1st March – Thursday

Singing the Faith 288
Psalm 51 (StF 811)

What was he thinking? What got into Judas to make him behave in such a callous and treacherous way?

Was he plain evil – or did he just make the biggest mistake of his life?

Some say that he was trying to force Jesus’ hand – make him act – make him start the fight against the Romans. After all, the people loved him. He was the most popular man around. O.k., the Chief Priests were not so keen, but after the Romans were crushed and the Jews back in control of their own destiny, they would come around.

All Jesus needed was a little prod.

And he was the man for the job. It wouldn’t do him any harm, either. He could earn a bit of money on the side.

He’d up the stakes a bit – that’s all.

The Chief Priests would shake things up. They were easier for him to get at than the Romans, but they’d send the Temple guard to arrest Jesus and when Jesus fought back, the disciples would join in and others would be draw to the battle and the guard would soon be out-numbered. Once the fight was underway, there’d be no stopping it. All the rebels in different groups around the city would rally and the Romans would be taken by surprise.

And soon Jerusalem would be back in the hands of the Jews – just as God promised.

All Jesus needed was a little nudge.

Judas misunderstood what Jesus had come to do. So he betrayed him.

Pray for primary school aged children who attend our local schools. Pray that as they grow, as well as their academic learning, they also learn the important lessons of friendship, courage and integrity.
Pray for access to basic education for children worldwide. Education is one of the main routes out of poverty, so pray that we may one day live in a world where education is available to all young children.

2nd March – Friday

Singing the Faith 289
Psalm 66 (StF 812)

The Bible tells us that the love of money is the root of all evil.
Weeds are a nuisance but easy to get rid of if you just chop off the bit that shows! Getting the root out is the tricky bit.
That takes much effort and care – or there’s a bit left and before you know it, there are the weeds again.
The roots are the grubby bits hidden from the light that feed the weed and keep it firmly in the garden.
If the love of money is the root of all evil, then we have a problem!
And as we look around the world, love of money is behind so many crimes and wars. At best, people who love money can’t also love others – especially those who threaten the source of the income.
I think that it was the character ‘Lord Peter Wimsey’ who said “Where there’s a will, there’s a motive for murder.”
The desire for money leads people to commit all manner of crimes.
And money is power – at least in a worldly sense.
The heads of organised crime only hold onto their power because the can buy loyalty or silence or a high court judge.
It would seem that Judas fell foul of that one, too.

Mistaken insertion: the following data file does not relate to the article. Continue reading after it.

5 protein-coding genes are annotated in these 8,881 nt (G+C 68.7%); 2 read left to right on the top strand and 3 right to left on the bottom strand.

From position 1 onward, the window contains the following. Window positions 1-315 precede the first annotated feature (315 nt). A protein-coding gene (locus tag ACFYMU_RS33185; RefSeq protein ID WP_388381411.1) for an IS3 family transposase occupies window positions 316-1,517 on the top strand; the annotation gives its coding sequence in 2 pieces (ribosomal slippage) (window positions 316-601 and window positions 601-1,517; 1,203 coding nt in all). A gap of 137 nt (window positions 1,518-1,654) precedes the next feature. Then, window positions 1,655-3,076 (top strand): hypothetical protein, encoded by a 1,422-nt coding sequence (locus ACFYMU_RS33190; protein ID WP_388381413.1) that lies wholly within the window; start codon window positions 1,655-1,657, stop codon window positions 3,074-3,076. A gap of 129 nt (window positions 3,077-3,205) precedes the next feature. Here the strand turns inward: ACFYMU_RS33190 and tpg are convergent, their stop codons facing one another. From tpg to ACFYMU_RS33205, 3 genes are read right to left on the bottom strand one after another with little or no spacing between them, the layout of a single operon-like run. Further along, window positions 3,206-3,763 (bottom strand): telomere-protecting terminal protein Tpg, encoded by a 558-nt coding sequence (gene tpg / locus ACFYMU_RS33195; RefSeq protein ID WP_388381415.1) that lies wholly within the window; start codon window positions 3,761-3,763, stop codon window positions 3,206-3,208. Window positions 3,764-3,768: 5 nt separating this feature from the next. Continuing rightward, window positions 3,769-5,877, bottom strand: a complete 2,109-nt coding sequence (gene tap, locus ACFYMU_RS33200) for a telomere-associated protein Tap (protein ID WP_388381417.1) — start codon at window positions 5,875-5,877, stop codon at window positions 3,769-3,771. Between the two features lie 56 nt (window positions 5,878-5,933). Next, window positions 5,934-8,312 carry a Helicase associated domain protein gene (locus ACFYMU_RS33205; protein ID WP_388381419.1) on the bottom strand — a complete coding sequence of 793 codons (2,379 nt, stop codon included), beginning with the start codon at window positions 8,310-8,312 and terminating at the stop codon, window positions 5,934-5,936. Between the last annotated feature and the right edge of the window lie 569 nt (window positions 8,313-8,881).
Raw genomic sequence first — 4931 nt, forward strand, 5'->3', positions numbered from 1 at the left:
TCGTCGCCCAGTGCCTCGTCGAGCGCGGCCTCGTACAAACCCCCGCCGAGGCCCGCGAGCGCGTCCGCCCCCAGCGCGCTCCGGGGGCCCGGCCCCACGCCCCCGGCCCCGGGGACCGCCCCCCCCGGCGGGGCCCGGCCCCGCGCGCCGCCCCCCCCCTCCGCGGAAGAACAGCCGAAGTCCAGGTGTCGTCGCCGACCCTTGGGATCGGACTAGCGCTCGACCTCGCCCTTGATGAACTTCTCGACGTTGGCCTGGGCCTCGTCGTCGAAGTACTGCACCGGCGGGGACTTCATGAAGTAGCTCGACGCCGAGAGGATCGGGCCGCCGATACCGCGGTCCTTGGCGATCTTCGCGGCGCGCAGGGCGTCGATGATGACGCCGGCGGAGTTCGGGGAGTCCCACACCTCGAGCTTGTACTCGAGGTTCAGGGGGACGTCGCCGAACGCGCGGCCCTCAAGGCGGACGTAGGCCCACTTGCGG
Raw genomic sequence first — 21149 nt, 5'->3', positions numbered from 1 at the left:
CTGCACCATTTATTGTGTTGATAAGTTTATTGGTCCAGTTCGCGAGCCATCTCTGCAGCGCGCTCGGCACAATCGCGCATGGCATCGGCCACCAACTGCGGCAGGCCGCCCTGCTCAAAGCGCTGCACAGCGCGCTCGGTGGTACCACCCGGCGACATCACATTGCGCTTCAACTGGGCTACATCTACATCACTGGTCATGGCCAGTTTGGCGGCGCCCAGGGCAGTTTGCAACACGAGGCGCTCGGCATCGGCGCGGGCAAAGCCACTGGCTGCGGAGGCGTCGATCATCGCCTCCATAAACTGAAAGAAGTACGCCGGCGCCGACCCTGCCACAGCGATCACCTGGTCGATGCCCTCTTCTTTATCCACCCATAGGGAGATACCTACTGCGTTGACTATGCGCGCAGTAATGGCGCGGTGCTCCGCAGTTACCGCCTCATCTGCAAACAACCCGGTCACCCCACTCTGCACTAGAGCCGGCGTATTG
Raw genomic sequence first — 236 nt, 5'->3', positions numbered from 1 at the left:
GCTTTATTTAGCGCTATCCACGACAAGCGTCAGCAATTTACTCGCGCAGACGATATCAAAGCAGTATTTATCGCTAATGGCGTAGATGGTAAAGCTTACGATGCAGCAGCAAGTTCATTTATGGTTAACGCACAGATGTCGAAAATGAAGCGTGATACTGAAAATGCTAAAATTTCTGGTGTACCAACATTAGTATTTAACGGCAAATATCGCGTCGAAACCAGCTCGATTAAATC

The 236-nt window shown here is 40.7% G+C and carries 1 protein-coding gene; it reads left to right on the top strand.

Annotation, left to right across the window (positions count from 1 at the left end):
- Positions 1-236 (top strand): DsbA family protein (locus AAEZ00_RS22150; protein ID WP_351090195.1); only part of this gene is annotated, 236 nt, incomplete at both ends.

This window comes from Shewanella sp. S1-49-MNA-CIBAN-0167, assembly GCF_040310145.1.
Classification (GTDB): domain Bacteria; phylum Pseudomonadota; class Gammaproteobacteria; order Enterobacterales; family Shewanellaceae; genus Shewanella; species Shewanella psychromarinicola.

Thirty pieces of silver – enough for him to trade for his years as a disciple. Enough for him to trade for his master and friend. He must have wanted that money badly.
Lord, in a world that values money above love and self-sacrifice and generosity, please root out any love of money we have and forgive any moment when we have loved money more than you.

Pray for secondary school aged children. Within our church community we only have a few young people in this age bracket. We pray that they may know how precious to us they are (why not seek someone out and tell them!). Help us to cherish and nurture them as they grow into young adults.
Pray for teenagers worldwide. In a world in which technology and social media have such an influence on the young generation, pray especially that vulnerable teenagers find the strength and support to be filled with positive self worth and that their social interactions and experiences wok for good in their lives, helping them to become compassionate and productive adults.

3rd March – Saturday

Singing the Faith 346
Psalm 81 (StF 813)

Denial, betrayal, cowardice, misunderstanding…. These disciples, what a bunch of ……. humans!

Why on earth did Jesus choose them?

They were uneducated and so slow. He could have called Scribes or Pharisees. At least they would have had a better grasp of the detail of Scripture.

They were not even fighting men. They turned out to be cowards. Perhaps he should have picked members of the Temple Guard. At least they would have been able to stand up in a fight.

They were just not on his wave-length. They had their own agendas. They were at odds with each other. They were ordinary people. They were people like us.

And that was the group Jesus chose. People like us. And he still chooses the ordinary, mildly dysfunctional, over enthusiastic or overly pessimistic people to serve him in his Church.

One of the disciples denied knowing him – because he we frightened of the consequences of people knowing he was one of Jesus’ followers.

Many of them misunderstood what Jesus was doing. They went along with it, but missed the point.

They all ran away when the chips were down – more interested in their own comfort and safety than being faithful.

One of them betrayed him – got tempted – gave in to greed and self-interest.

We’d never do such things, would we?

Pray for 16 to 18 year olds – the point at which young people begin to discern the direction they are going to take in work or education. Some of our BBGA members fall into this group. We pray that they may truly begin to flourish as they develop their own gifts and skills in their learning.
Pray for all youngsters who are making decisions as to the direction they want to go in life. Pray that they may encounter wise encouragers and role models and that they may choose ways that are good.